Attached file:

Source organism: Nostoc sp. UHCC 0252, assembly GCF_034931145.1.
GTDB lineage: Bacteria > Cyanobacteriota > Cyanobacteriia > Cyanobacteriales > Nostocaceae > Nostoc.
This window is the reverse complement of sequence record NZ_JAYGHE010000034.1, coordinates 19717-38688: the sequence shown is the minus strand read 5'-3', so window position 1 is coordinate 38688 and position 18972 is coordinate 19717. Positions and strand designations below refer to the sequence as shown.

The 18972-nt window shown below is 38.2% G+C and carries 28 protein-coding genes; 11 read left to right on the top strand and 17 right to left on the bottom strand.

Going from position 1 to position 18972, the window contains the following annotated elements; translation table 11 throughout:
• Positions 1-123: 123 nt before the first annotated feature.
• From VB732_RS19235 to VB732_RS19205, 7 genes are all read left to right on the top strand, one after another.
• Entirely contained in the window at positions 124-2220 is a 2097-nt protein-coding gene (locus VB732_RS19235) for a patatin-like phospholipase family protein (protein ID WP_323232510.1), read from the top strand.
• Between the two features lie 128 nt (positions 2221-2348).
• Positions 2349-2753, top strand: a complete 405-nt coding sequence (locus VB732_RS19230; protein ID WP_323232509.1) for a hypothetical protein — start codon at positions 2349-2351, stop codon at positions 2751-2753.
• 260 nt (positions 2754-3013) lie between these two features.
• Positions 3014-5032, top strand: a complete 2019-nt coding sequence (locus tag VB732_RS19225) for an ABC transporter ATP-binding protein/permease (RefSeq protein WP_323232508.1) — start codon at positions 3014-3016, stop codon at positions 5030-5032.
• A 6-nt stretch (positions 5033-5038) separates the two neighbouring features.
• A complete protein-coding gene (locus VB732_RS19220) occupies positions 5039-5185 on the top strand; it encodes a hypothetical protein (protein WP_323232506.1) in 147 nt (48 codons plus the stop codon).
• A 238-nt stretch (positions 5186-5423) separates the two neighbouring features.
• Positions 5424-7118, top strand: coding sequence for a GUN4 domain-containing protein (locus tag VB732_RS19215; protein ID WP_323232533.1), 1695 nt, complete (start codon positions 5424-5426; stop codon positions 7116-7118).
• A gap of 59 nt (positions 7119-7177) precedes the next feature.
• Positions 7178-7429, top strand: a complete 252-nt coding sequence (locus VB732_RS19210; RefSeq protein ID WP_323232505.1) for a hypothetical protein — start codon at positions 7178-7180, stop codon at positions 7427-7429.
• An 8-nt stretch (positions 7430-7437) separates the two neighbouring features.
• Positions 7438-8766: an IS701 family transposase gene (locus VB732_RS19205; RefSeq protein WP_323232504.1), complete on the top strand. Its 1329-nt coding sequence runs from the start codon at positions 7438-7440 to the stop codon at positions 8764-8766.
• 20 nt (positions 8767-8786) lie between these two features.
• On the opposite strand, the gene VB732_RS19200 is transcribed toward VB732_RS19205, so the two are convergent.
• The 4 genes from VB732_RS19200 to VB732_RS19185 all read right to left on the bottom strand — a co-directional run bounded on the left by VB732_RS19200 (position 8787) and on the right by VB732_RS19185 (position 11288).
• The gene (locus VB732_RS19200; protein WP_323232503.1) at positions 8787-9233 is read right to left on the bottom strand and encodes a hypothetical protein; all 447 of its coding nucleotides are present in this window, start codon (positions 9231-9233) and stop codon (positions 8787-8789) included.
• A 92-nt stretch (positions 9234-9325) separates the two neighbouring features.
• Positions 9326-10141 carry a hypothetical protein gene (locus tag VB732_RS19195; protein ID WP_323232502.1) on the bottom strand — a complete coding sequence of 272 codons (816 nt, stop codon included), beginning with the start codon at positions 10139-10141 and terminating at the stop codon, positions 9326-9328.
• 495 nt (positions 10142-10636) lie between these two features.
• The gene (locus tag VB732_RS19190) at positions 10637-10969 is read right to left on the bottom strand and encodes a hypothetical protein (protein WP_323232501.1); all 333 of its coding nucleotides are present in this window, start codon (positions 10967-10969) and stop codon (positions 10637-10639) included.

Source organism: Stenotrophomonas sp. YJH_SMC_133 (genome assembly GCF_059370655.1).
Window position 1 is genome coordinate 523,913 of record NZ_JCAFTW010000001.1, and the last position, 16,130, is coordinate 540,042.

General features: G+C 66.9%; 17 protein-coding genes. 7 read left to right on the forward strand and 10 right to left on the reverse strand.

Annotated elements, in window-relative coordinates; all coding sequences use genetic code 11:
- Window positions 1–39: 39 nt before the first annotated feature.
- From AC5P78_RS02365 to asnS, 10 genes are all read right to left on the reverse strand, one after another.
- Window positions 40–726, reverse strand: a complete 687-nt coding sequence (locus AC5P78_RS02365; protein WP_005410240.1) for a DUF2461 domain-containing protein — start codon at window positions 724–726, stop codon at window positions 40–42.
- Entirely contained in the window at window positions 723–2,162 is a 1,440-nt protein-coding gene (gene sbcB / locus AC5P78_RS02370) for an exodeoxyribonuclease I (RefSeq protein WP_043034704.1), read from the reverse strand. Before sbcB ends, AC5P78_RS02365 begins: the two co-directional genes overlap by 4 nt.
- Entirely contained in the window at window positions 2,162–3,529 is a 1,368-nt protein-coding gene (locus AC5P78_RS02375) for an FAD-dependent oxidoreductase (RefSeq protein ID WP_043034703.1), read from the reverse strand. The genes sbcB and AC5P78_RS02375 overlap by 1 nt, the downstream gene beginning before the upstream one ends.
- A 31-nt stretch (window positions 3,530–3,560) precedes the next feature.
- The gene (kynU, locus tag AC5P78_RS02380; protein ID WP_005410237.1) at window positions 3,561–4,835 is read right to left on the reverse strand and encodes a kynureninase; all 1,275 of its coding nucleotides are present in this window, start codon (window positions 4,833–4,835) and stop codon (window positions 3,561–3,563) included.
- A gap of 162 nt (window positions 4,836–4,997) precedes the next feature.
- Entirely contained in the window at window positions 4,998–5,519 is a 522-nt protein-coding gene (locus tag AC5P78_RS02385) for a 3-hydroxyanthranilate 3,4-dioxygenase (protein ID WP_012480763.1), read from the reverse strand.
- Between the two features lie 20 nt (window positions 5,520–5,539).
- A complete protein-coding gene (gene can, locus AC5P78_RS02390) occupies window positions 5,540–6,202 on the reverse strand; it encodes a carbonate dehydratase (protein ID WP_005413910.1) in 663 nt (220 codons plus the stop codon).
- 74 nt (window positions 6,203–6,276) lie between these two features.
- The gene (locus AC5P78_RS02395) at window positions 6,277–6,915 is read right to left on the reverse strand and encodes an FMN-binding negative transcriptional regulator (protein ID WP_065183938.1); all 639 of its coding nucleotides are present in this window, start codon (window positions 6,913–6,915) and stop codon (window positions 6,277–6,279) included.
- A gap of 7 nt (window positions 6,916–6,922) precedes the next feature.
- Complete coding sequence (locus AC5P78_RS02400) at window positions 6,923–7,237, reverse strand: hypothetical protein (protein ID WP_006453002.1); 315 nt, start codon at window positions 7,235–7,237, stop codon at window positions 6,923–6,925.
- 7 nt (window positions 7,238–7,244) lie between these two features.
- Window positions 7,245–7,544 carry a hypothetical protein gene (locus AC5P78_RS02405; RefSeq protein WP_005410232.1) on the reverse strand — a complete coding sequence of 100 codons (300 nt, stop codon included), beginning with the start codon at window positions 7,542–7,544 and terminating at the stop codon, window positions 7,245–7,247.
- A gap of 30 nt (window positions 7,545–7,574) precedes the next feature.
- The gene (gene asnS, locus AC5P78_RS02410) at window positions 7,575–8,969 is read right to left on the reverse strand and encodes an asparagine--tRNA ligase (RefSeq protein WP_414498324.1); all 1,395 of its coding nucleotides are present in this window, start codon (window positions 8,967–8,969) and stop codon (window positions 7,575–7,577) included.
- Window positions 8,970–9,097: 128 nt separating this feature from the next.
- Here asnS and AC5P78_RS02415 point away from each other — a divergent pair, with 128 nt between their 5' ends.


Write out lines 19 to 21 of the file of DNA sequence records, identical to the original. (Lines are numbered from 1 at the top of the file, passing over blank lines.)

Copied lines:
• An 8-nt stretch (positions 7430-7437) separates the two neighbouring features.
• Positions 7438-8766: an IS701 family transposase gene (locus VB732_RS19205; RefSeq protein WP_323232504.1), complete on the top strand. Its 1329-nt coding sequence runs from the start codon at positions 7438-7440 to the stop codon at positions 8764-8766.
• 20 nt (positions 8767-8786) lie between these two features.